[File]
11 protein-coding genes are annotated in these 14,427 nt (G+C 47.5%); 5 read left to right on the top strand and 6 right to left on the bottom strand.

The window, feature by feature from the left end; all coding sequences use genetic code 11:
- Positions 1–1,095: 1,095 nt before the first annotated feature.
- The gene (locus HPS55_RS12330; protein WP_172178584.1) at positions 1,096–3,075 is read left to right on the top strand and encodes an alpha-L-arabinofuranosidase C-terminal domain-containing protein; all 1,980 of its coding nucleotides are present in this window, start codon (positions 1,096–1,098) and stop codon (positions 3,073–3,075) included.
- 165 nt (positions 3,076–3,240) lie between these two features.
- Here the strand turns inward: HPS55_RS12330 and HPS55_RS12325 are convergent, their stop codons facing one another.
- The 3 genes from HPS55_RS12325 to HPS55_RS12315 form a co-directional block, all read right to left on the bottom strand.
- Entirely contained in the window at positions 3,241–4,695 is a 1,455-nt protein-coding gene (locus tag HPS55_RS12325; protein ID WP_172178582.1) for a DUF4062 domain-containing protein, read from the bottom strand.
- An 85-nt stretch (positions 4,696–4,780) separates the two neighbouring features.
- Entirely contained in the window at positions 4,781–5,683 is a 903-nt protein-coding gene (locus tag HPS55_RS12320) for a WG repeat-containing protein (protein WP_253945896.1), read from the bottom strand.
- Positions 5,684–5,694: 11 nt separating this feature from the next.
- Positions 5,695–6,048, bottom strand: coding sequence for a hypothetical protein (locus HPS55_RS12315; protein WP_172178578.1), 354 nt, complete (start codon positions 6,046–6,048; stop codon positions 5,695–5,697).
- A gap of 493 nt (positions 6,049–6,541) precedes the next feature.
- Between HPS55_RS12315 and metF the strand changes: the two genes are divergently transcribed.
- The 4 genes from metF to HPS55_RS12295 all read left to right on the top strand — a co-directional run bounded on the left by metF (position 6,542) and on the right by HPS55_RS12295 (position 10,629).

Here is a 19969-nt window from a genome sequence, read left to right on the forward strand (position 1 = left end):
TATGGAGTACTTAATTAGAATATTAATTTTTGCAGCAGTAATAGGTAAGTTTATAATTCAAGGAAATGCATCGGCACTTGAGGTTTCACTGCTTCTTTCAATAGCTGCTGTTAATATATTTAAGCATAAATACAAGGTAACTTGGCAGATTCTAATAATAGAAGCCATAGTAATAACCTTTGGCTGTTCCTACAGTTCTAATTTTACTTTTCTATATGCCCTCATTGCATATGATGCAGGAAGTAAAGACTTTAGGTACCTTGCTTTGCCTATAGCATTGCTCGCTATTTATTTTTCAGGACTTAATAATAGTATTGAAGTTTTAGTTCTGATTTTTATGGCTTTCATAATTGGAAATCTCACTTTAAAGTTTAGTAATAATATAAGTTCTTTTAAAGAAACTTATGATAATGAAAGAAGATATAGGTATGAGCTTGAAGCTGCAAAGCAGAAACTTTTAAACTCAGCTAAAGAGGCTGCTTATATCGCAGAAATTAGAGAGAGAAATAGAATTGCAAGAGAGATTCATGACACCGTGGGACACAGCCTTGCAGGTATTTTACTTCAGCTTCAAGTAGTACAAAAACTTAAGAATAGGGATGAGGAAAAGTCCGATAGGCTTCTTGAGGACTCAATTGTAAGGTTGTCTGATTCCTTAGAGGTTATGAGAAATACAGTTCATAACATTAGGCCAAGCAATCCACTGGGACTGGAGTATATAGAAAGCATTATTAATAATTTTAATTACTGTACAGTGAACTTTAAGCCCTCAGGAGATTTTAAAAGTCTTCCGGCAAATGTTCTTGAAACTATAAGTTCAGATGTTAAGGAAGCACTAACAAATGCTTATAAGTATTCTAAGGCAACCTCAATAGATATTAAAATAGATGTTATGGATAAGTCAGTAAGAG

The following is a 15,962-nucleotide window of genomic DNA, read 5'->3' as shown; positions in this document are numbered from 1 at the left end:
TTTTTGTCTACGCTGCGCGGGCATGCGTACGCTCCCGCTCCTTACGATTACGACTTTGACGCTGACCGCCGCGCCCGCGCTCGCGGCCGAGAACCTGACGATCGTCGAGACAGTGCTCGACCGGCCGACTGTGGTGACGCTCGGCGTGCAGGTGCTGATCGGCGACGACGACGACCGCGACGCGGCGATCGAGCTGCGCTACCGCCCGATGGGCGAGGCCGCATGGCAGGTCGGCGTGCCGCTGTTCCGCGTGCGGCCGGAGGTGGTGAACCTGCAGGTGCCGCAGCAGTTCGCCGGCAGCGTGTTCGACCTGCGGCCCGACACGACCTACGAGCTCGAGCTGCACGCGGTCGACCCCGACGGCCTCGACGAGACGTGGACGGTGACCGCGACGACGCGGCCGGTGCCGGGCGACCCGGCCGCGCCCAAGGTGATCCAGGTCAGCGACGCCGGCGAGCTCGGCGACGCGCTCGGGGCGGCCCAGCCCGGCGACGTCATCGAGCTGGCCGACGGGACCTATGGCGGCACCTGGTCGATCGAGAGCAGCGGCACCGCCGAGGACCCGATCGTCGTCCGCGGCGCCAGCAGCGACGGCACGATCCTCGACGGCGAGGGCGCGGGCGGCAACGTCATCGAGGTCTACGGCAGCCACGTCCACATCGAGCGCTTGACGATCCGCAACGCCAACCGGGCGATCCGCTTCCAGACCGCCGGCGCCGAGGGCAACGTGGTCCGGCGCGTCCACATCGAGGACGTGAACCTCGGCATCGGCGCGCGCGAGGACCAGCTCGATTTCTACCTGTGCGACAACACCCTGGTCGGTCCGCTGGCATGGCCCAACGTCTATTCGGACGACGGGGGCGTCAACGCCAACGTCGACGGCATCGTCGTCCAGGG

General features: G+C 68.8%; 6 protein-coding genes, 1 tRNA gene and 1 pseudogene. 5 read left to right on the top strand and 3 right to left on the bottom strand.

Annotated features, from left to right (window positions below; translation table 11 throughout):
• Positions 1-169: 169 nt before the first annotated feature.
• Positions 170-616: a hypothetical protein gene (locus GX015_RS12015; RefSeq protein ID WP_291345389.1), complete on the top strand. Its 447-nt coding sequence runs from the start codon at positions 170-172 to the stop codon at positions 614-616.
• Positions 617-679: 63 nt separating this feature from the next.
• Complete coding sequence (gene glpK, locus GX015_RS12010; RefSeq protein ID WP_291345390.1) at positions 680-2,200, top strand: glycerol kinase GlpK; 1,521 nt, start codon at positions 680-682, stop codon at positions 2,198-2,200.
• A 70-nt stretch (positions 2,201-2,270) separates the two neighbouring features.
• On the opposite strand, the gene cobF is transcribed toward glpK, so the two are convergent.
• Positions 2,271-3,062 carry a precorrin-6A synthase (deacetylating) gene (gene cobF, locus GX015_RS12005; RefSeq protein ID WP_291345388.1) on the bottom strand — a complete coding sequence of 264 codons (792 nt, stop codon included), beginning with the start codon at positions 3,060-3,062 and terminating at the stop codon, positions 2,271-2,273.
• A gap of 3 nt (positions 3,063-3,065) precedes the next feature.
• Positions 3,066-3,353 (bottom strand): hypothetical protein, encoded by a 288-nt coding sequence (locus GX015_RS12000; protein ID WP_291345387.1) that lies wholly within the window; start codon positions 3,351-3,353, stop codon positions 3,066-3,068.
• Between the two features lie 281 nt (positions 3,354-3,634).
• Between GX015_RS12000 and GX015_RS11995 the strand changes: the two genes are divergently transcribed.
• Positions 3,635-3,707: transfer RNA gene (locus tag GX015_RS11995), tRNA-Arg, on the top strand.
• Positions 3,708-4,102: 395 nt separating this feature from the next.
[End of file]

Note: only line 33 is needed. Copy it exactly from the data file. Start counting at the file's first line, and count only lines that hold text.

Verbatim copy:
• Positions 3,635-3,707: transfer RNA gene (locus tag GX015_RS11995), tRNA-Arg, on the top strand.